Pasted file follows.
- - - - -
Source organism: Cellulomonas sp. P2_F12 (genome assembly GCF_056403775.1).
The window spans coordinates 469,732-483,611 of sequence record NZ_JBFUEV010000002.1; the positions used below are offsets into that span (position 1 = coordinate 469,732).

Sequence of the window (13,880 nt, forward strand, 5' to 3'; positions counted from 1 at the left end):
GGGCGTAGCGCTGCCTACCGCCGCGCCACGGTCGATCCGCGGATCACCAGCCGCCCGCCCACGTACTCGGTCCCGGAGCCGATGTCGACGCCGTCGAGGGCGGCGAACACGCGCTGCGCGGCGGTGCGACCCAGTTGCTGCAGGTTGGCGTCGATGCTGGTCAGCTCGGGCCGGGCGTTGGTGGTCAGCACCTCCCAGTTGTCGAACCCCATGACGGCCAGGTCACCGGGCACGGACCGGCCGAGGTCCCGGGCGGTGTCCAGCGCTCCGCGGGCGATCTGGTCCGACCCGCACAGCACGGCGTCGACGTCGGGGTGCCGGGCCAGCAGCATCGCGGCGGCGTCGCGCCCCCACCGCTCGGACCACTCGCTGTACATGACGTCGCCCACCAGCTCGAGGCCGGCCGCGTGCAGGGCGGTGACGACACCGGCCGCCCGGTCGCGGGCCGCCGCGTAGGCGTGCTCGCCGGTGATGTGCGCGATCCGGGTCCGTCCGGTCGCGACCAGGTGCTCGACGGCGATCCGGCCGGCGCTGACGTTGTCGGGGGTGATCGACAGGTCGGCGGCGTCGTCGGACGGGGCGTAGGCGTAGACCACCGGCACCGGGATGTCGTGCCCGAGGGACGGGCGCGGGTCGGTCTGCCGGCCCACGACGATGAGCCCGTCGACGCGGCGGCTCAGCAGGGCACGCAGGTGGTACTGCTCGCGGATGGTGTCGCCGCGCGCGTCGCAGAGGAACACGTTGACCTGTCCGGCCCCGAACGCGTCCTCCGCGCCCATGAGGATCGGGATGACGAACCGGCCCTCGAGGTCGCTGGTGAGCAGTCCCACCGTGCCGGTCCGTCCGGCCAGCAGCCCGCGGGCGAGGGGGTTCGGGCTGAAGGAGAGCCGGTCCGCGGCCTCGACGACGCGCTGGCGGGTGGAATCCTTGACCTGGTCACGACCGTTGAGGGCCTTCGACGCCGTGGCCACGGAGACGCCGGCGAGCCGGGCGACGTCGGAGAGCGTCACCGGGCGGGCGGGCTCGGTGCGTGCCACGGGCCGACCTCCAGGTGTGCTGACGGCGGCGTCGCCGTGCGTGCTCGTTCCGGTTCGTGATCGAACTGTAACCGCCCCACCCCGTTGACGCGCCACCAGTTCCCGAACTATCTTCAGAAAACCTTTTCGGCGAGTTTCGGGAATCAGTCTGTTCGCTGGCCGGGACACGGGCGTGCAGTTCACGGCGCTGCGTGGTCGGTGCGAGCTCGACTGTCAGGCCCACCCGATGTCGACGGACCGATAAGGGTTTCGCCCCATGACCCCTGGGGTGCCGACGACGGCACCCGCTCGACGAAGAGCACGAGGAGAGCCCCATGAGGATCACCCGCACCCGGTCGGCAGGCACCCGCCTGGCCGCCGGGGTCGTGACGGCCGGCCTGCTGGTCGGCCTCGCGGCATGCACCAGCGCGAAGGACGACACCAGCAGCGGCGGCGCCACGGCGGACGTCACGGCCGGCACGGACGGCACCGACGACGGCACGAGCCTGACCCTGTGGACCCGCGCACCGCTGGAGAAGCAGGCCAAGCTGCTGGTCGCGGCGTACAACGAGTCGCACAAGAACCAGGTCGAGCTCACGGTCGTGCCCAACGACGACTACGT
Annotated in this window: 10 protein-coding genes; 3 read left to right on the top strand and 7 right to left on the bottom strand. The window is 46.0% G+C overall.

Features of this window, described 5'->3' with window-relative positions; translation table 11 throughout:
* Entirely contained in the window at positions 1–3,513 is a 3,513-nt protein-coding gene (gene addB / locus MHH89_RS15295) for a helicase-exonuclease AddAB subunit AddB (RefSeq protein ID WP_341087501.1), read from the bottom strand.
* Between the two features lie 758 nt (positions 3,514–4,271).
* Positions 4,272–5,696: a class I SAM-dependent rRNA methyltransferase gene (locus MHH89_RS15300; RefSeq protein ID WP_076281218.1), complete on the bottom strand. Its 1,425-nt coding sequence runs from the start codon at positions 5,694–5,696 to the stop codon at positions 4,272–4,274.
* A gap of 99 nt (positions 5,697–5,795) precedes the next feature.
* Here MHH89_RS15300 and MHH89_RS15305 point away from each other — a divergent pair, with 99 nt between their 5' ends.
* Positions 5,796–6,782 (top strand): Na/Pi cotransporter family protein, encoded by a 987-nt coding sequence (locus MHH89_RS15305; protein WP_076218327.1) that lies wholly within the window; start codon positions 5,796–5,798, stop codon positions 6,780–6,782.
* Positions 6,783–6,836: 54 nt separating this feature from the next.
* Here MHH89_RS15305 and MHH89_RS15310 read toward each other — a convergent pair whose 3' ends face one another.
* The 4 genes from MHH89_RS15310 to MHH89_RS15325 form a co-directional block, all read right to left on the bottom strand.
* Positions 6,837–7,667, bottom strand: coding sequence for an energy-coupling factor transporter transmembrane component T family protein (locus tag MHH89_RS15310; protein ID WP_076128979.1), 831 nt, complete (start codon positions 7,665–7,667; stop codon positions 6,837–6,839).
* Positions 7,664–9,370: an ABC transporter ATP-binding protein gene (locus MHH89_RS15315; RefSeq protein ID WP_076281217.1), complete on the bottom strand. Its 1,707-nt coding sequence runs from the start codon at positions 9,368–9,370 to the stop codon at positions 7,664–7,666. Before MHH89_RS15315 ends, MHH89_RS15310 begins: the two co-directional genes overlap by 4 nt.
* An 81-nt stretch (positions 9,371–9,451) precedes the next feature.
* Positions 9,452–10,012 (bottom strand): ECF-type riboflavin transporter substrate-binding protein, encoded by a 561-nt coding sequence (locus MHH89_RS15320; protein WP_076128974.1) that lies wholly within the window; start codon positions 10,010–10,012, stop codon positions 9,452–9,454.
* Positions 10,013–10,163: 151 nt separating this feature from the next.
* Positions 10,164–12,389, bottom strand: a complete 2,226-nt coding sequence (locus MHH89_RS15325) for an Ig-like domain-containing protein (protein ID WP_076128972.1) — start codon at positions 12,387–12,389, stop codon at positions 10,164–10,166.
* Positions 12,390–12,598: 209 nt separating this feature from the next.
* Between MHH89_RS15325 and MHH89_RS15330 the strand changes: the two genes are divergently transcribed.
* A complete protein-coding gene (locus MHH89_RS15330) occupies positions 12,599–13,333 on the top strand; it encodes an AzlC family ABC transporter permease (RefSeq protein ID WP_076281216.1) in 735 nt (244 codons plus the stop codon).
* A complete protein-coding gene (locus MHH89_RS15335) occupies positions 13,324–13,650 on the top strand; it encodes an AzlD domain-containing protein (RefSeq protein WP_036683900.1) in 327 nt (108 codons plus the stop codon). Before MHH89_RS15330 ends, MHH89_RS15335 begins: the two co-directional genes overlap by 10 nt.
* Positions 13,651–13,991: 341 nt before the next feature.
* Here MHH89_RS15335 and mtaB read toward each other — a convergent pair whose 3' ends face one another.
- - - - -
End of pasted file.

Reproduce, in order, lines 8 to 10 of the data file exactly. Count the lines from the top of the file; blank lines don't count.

* Between the two features lie 758 nt (positions 3,514–4,271).
* Positions 4,272–5,696: a class I SAM-dependent rRNA methyltransferase gene (locus MHH89_RS15300; RefSeq protein ID WP_076281218.1), complete on the bottom strand. Its 1,425-nt coding sequence runs from the start codon at positions 5,694–5,696 to the stop codon at positions 4,272–4,274.
* A gap of 99 nt (positions 5,697–5,795) precedes the next feature.